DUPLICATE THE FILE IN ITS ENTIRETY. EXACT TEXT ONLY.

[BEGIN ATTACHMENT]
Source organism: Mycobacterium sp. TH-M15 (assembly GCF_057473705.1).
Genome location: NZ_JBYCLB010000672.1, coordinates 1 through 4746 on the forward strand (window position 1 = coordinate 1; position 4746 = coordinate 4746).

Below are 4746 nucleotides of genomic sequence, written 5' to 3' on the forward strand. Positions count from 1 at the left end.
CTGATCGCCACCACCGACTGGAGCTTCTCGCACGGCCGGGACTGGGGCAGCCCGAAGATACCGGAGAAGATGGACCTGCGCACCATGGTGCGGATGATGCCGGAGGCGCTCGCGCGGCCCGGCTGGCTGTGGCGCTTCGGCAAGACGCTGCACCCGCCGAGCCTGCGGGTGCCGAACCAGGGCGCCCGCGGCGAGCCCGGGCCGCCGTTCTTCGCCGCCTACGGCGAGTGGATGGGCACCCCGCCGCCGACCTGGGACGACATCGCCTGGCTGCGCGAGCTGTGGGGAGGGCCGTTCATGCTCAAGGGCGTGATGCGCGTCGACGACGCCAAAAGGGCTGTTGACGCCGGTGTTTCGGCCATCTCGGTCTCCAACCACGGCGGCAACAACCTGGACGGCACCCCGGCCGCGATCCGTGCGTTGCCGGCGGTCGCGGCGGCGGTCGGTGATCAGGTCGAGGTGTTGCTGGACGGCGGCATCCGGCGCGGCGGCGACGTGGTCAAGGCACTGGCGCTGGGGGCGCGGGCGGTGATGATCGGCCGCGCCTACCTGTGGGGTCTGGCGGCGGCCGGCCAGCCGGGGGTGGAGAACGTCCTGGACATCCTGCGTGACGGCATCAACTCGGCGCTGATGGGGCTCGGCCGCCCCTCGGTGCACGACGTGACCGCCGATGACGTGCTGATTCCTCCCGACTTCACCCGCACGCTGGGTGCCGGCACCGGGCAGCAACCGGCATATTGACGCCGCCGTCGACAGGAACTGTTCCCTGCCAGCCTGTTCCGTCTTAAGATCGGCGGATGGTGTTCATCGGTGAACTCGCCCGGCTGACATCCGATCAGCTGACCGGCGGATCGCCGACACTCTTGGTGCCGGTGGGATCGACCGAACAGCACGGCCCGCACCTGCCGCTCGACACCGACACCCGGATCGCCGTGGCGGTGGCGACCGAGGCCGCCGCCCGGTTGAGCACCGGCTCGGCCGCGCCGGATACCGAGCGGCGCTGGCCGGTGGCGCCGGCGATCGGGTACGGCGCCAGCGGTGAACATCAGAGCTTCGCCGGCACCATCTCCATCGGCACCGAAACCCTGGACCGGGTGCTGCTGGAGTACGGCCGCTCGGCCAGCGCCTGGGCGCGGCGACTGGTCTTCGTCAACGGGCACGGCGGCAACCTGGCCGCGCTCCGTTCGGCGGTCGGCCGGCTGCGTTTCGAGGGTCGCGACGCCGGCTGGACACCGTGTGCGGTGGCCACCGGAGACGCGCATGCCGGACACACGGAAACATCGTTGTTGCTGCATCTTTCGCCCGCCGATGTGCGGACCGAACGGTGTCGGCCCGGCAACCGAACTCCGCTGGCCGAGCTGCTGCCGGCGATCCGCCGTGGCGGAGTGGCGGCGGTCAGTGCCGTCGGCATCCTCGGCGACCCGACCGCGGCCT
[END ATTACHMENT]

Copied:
Source organism: Mycobacterium sp. TH-M15 (assembly GCF_057473705.1).
Genome location: NZ_JBYCLB010000672.1, coordinates 1 through 4746 on the forward strand (window position 1 = coordinate 1; position 4746 = coordinate 4746).

Below are 4746 nucleotides of genomic sequence, written 5' to 3' on the forward strand. Positions count from 1 at the left end.
CTGATCGCCACCACCGACTGGAGCTTCTCGCACGGCCGGGACTGGGGCAGCCCGAAGATACCGGAGAAGATGGACCTGCGCACCATGGTGCGGATGATGCCGGAGGCGCTCGCGCGGCCCGGCTGGCTGTGGCGCTTCGGCAAGACGCTGCACCCGCCGAGCCTGCGGGTGCCGAACCAGGGCGCCCGCGGCGAGCCCGGGCCGCCGTTCTTCGCCGCCTACGGCGAGTGGATGGGCACCCCGCCGCCGACCTGGGACGACATCGCCTGGCTGCGCGAGCTGTGGGGAGGGCCGTTCATGCTCAAGGGCGTGATGCGCGTCGACGACGCCAAAAGGGCTGTTGACGCCGGTGTTTCGGCCATCTCGGTCTCCAACCACGGCGGCAACAACCTGGACGGCACCCCGGCCGCGATCCGTGCGTTGCCGGCGGTCGCGGCGGCGGTCGGTGATCAGGTCGAGGTGTTGCTGGACGGCGGCATCCGGCGCGGCGGCGACGTGGTCAAGGCACTGGCGCTGGGGGCGCGGGCGGTGATGATCGGCCGCGCCTACCTGTGGGGTCTGGCGGCGGCCGGCCAGCCGGGGGTGGAGAACGTCCTGGACATCCTGCGTGACGGCATCAACTCGGCGCTGATGGGGCTCGGCCGCCCCTCGGTGCACGACGTGACCGCCGATGACGTGCTGATTCCTCCCGACTTCACCCGCACGCTGGGTGCCGGCACCGGGCAGCAACCGGCATATTGACGCCGCCGTCGACAGGAACTGTTCCCTGCCAGCCTGTTCCGTCTTAAGATCGGCGGATGGTGTTCATCGGTGAACTCGCCCGGCTGACATCCGATCAGCTGACCGGCGGATCGCCGACACTCTTGGTGCCGGTGGGATCGACCGAACAGCACGGCCCGCACCTGCCGCTCGACACCGACACCCGGATCGCCGTGGCGGTGGCGACCGAGGCCGCCGCCCGGTTGAGCACCGGCTCGGCCGCGCCGGATACCGAGCGGCGCTGGCCGGTGGCGCCGGCGATCGGGTACGGCGCCAGCGGTGAACATCAGAGCTTCGCCGGCACCATCTCCATCGGCACCGAAACCCTGGACCGGGTGCTGCTGGAGTACGGCCGCTCGGCCAGCGCCTGGGCGCGGCGACTGGTCTTCGTCAACGGGCACGGCGGCAACCTGGCCGCGCTCCGTTCGGCGGTCGGCCGGCTGCGTTTCGAGGGTCGCGACGCCGGCTGGACACCGTGTGCGGTGGCCACCGGAGACGCGCATGCCGGACACACGGAAACATCGTTGTTGCTGCATCTTTCGCCCGCCGATGTGCGGACCGAACGGTGTCGGCCCGGCAACCGAACTCCGCTGGCCGAGCTGCTGCCGGCGATCCGCCGTGGCGGAGTGGCGGCGGTCAGTGCCGTCGGCATCCTCGGCGACCCGACCGCGGCCT